release of our Python runtime environment (RTE) ready that will contain 
the most recent Python version.

2.) In the last months, my time was limited, because I first had to 
stabilize the current RTE (developers and customers were waiting on it).

A few notes about this Python runtime environment:

The RTE that I maintain contains everything (mainly, but not only 
Python) that is needed to run our applications on the customer site. The 
applications are distributed as frozen binaries either containing the 
whole application or only the frozen main script together with an 
additional zip archive holding the application specific modules and 
packages. Tools like py2exe or cx_Freeze follow a different approach: 
they always package a kind of runtime environment together with the 
application.  There is nothing bad with this approach, but if you 
provide more than one application, you waste resources and it may be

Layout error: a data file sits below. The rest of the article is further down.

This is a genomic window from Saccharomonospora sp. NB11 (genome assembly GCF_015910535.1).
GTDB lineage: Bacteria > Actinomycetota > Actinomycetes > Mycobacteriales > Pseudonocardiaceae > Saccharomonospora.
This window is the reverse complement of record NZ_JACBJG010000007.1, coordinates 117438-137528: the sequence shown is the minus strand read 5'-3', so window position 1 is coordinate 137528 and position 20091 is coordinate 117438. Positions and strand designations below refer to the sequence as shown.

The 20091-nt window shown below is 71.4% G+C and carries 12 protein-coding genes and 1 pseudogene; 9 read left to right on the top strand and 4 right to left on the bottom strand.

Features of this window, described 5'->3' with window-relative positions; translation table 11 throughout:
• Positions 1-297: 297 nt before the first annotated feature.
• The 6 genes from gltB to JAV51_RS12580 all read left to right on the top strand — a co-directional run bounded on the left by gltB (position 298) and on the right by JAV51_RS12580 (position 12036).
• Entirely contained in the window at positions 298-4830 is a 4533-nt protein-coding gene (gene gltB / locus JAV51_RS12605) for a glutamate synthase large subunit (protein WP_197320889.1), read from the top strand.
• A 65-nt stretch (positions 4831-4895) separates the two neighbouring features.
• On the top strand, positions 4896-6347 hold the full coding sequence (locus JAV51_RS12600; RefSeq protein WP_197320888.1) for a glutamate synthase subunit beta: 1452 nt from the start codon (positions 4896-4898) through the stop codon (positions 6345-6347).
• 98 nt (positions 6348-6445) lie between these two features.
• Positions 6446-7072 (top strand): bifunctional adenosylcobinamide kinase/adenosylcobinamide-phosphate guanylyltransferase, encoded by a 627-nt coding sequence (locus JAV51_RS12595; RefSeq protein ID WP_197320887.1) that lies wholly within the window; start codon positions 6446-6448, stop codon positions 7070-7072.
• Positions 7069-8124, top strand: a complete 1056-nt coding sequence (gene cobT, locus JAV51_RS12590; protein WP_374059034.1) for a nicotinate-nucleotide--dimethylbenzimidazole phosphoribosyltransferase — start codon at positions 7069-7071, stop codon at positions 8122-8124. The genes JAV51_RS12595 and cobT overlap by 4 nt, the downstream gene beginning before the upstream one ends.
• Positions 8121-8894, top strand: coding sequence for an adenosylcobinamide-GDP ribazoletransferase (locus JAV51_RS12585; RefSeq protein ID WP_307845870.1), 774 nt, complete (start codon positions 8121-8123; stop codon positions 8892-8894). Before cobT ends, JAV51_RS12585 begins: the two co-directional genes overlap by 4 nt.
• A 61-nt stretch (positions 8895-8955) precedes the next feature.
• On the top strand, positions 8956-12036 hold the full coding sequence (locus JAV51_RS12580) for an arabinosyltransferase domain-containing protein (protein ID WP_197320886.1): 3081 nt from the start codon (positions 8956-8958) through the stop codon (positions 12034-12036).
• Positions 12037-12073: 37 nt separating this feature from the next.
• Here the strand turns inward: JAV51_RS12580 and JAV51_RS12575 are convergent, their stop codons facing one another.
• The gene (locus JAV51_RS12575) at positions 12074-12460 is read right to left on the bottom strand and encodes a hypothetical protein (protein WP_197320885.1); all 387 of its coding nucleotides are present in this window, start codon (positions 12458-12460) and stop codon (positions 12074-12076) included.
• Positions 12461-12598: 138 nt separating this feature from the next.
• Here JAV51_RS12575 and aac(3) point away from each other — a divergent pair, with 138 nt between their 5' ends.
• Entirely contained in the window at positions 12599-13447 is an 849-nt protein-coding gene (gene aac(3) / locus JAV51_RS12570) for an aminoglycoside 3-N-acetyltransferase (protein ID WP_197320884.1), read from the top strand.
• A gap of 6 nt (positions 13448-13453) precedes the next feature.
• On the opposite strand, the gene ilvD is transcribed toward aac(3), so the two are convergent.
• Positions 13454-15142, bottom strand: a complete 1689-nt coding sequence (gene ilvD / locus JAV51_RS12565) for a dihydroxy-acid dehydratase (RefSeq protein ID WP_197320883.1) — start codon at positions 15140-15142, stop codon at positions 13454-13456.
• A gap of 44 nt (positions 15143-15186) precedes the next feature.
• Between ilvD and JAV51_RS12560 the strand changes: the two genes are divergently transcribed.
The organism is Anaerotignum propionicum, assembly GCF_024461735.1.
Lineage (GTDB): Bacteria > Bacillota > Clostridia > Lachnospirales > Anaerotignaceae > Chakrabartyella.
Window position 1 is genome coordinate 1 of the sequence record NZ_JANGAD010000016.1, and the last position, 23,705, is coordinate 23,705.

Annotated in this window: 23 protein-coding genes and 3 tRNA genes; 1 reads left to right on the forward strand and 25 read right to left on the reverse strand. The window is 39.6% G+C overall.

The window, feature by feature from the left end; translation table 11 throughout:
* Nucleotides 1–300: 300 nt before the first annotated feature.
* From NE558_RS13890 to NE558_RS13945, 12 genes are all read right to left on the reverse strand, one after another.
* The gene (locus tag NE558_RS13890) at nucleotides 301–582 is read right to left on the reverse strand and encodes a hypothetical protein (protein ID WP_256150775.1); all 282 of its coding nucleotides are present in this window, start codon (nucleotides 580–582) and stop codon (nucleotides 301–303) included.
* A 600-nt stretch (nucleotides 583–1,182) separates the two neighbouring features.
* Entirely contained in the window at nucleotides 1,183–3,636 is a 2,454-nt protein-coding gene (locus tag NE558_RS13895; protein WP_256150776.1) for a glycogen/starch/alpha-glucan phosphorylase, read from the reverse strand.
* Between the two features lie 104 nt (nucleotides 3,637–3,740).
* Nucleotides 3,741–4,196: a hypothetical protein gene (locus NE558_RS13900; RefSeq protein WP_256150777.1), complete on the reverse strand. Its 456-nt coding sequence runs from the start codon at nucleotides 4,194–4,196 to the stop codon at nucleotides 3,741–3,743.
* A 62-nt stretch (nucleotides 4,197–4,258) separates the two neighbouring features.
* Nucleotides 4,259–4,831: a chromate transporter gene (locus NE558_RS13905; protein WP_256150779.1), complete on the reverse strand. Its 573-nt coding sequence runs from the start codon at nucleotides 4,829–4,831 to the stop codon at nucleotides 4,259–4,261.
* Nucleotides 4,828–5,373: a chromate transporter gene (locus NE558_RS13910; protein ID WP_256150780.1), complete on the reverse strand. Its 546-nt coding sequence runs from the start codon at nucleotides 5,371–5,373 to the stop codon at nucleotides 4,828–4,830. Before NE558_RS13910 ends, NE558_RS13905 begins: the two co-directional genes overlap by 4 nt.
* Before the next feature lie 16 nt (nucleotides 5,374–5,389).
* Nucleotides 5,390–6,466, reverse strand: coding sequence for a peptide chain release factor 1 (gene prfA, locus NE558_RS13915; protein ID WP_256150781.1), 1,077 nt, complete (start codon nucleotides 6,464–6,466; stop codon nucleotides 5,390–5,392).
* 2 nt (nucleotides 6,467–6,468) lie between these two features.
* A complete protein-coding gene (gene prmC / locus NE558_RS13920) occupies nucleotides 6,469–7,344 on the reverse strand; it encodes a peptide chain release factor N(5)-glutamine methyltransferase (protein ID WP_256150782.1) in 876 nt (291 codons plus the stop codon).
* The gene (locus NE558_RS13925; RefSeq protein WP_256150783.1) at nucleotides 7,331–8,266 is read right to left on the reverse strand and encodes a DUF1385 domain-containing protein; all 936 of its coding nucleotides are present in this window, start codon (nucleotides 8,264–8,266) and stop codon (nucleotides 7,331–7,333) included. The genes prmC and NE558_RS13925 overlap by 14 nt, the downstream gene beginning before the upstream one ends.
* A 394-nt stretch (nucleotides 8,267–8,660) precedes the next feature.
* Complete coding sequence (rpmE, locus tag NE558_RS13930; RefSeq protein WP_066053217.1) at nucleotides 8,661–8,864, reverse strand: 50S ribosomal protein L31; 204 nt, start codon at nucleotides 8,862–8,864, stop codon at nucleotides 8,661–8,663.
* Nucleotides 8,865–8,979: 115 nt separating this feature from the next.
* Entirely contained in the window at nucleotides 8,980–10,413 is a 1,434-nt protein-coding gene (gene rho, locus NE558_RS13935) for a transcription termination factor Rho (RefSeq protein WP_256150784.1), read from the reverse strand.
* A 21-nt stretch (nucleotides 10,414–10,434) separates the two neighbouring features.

harder to maintain (bugfixes, updates, etc.).
Our RTE currently runs on AIX, HP-UX, IRIX, Windows and Linux, 
SunOS/Solaris will follow in the near future. It gets installed together 
with the application(s) on the customer site if it is not already there 
in the appropriate version. It is vendor specific (more in the sense of 
a provider, not necessarily in the sense of a seller) and shouldn't 
interfere with any other software already installed on the target site.

This RTE is the result of years of experience of commercial application 
development with Python (we started with Python-1.3.x a long long time 
ago). My guideline is: Application developers and/or customers should 
not worry about the requirements needed to get the applications running 
on the target site. Developers should spend all their time for 
application development and customers can expect a complete installation 
with only a very small set of system requirements/dependencies.

In general, I would like to discuss those things that increase Python's 
usability especially in a commercial environment and things that make 
Python more consistent across platforms (e.g. unifying the filesystem 
layout on Windows and UNIX/Linux), but I don't know if this is the right 
mailing list.